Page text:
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Messerschmitt Bf 109 E-4 Decals

Eduard, 1/48 scale

S u m m a r y :

Catalogue Number and Description:

Eduard Item No. D48011 - Bf 109 E-4 Decals



Contents and Media:

1 waterslide decal sheet of national markings, codes and other aircraft-specific markings, and 1 x A4 fold out full-colour instruction sheet with marking options for five aircraft.


USD $14.41 plus shipping available online from Eduard’s website
and specialist hobby retailers worldwide

Review Type:

First Look


Interesting, well researched subjects; high quality decals


Aircraft profiles and plans on the instruction sheet could be larger


A good overall package that marks a welcome return by Eduard to aftermarket decal production.

Reviewed by Brad Fallen

HyperScale is proudly sponsored by Squadron.com



This modest but interesting release is the first stand-alone decal sheet that Eduard has produced in a number of years.  Intended to complement Eduard’s new 1/48 Bf 109 E-4 kit, the sheet provides markings for five Luftwaffe E-4s operating in France and Romania between mid-1940 and early 1941.  All were painted in variations of the then-standard camouflage of RLM 02 Grey/RLM 71 Dark Green over RLM 65 Light Blue.  I was able to find photographs of all of the aircraft except option B, and these suggest that Eduard’s decals and painting suggestions are accurate.


The featured aircraft are:

  1. Bf 109 E-4,‘Black double chevron’ flown by Hptm. Rolf Pingel, CO of I./JG 26, based at Audembert, France, November 1940.  This aircraft had an RLM 04 Yellow nose and rudder, with what seems to be a heavy overspray of 02/71 on the RLM 65 fuselage sides.  Not mentioned in the instructions, but faintly visible in a couple of photos, are what appear to be two painted over code letters (possibly ‘L’ and ‘V’) on the starboard fuselage between the chevrons and the Balkenkreuz.

  2. Bf 109 E-4, W.Nr.1559/‘Green 1+l’ flown by Hptm. Walter Oesau, CO of III./JG 3, based at Desvres, France, November 1940 – February 1941.  This aircraft is shown as having a solid coat of RLM 70 Black Green along its upper fuselage from the cockpit to the vertical stabiliser.  Presumably this was an attempt to tone down the original high-demarcation 65/02/71 camouflage, because the 02/71 finish is still present on the gun cover and engine cowlings.  The RLM 04 rudder and gun troughs add colour to this otherwise subdued scheme. I could only find a picture of the vertical stabiliser of this aircraft, which shows Eduard’s representation of the victory markings to be accurate.  Some sources suggest that W.Nr.1559 may have been flown by Oesau’s predecessor as Gruppenkommandeur of III./JG 3, Wilhelm Balthasar, rather than Oesau himself, so further research is recommended if you are modeling this option.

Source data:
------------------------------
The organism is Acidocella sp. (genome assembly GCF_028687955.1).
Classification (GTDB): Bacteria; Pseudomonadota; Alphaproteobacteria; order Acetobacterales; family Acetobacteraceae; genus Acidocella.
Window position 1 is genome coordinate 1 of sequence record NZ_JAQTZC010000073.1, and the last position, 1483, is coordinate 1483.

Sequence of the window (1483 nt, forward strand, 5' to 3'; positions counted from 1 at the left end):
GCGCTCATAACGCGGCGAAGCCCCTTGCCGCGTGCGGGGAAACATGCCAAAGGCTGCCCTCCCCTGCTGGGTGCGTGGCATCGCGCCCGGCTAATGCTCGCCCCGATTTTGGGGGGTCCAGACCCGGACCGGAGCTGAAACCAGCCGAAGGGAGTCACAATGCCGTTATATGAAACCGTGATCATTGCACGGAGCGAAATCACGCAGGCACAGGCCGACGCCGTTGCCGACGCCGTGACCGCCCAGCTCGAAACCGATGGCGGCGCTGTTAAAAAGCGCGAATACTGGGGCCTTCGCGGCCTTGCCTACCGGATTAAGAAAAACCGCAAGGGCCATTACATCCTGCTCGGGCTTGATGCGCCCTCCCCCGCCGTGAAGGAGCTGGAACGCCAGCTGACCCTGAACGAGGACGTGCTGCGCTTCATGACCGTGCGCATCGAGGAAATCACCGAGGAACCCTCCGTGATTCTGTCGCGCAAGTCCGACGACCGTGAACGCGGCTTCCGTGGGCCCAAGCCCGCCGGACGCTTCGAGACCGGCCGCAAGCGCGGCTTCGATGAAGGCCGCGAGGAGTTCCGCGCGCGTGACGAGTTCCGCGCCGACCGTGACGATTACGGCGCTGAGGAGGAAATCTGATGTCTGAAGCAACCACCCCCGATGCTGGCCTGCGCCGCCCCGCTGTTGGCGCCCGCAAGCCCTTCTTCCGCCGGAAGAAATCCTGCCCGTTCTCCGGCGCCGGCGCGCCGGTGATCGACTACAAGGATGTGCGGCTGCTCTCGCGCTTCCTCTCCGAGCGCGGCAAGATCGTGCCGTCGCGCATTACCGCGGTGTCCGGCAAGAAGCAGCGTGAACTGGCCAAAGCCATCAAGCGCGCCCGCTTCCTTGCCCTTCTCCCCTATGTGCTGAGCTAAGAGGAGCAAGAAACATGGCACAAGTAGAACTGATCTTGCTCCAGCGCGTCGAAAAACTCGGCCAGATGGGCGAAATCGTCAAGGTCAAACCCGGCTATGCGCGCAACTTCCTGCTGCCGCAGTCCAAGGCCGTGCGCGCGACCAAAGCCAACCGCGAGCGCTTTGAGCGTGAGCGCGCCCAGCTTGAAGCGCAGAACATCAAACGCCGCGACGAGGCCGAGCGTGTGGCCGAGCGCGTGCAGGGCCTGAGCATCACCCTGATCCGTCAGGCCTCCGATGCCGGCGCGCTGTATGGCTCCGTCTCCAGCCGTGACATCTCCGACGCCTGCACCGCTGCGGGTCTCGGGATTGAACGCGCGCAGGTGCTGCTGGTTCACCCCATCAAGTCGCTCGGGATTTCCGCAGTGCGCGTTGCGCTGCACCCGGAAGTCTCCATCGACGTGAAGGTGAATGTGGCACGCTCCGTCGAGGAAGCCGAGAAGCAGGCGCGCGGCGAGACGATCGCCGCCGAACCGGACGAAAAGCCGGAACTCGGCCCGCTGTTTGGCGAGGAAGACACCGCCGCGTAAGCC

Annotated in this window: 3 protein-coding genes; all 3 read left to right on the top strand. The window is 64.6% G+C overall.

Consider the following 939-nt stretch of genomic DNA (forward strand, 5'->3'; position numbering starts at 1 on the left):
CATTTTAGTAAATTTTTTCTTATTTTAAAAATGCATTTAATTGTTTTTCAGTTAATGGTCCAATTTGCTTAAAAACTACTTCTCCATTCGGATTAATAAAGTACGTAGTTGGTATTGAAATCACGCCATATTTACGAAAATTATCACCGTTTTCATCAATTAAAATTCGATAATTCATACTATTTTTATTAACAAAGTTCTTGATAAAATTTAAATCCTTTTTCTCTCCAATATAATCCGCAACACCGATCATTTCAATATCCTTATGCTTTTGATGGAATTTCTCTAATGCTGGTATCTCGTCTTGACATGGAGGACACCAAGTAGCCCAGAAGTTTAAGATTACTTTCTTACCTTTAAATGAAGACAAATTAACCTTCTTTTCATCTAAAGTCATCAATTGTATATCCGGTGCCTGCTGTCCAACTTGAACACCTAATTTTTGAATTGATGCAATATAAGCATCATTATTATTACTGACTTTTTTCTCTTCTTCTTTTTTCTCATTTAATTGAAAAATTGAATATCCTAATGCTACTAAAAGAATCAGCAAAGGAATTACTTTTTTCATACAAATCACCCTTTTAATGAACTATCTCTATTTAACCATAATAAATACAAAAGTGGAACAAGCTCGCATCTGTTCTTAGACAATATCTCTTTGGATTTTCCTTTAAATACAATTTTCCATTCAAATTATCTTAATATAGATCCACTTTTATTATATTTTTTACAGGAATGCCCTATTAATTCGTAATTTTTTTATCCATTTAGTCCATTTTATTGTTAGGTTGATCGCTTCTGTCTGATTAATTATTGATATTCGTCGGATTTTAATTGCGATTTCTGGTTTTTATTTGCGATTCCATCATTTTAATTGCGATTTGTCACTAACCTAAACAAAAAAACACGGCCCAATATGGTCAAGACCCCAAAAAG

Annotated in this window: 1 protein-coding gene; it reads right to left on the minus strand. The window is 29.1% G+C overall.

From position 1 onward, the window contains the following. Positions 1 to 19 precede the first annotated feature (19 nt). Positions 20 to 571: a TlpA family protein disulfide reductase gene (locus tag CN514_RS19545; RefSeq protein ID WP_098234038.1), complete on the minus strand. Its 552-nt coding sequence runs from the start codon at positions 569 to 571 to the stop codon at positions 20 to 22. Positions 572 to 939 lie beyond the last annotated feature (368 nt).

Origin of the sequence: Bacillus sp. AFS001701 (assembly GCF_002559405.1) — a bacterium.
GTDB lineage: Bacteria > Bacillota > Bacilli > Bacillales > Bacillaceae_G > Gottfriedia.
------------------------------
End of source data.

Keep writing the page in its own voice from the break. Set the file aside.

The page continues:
3. Bf 109 E-4, W.Nr.5153/‘yellow 5+ l’ flown by Hptm. Egon Troha, 9./JG 3, based at Desvres, France, September 1940.  Troha crash-landed this aircraft in Kent on 29 October 1940 after combat with RAF fighters.  An interesting feature that is not mentioned in the instruction profiles is the almost feathered demarcation between the upper surface camouflage and the RLM 65 fuselage sides.

  4. ‘White 13’, flown by Hptm. Walter Oesau, 7./JG 51, based at St. Omer-Nord, France in August 1940.  Definitely Oesau’s aircraft on this occasion, ‘White 13’ had a slightly lower camouflage demarcation than ‘yellow 5+ l’.  Eduard’s finely reproduced kill markings for the stabiliser and rudder are a highlight of this option. 

  5. ‘Black <l 5’ of II./JG 54, based at Arad, Romania, January 1941.  This colourful and well-photographed aircraft has been well captured by Eduard, particularly in the instructions’ representation of its complex fuselage camouflage.

While it is clear that Eduard has put considerable research into this release, this effort is let down slightly by the quality of the instruction sheet.  The full-colour profiles, plans and scrap views are all well done, and match closely with photos of the real aircraft.  However, in my view the illustrations are too small, having been crammed on to a single, double-sided A4 page. They would have been better spread out over two pages, even if this slightly raised the cost of the package.


The decals have been produced by Eduard, and look excellent on the sheet.  Colour density appears good and registration is perfect, down to the tiny kill markings sported by options A-D.  Swastikas are provided as single- or multi-part decals, to accommodate different laws in relation to this symbol.


No stencils are provided; Eduard has just released these as a separate standalone decal set.





In a crowded 1/48 Bf 109 E decal market, Eduard has done well to find five so varied Emils for inclusion in this release.  I’m not sure what other decal sets Eduard is currently developing, but hopefully these will include instructions that match the high quality of the decals and their underlying research.  In the meantime, it’s good to have Eduard decals back!
Highly recommended.

Thanks to Eduard for the review sample

Review Copyright 2010 by Brad Fallen
Page Created 20 December, 2012
Last updated 20 December, 2012

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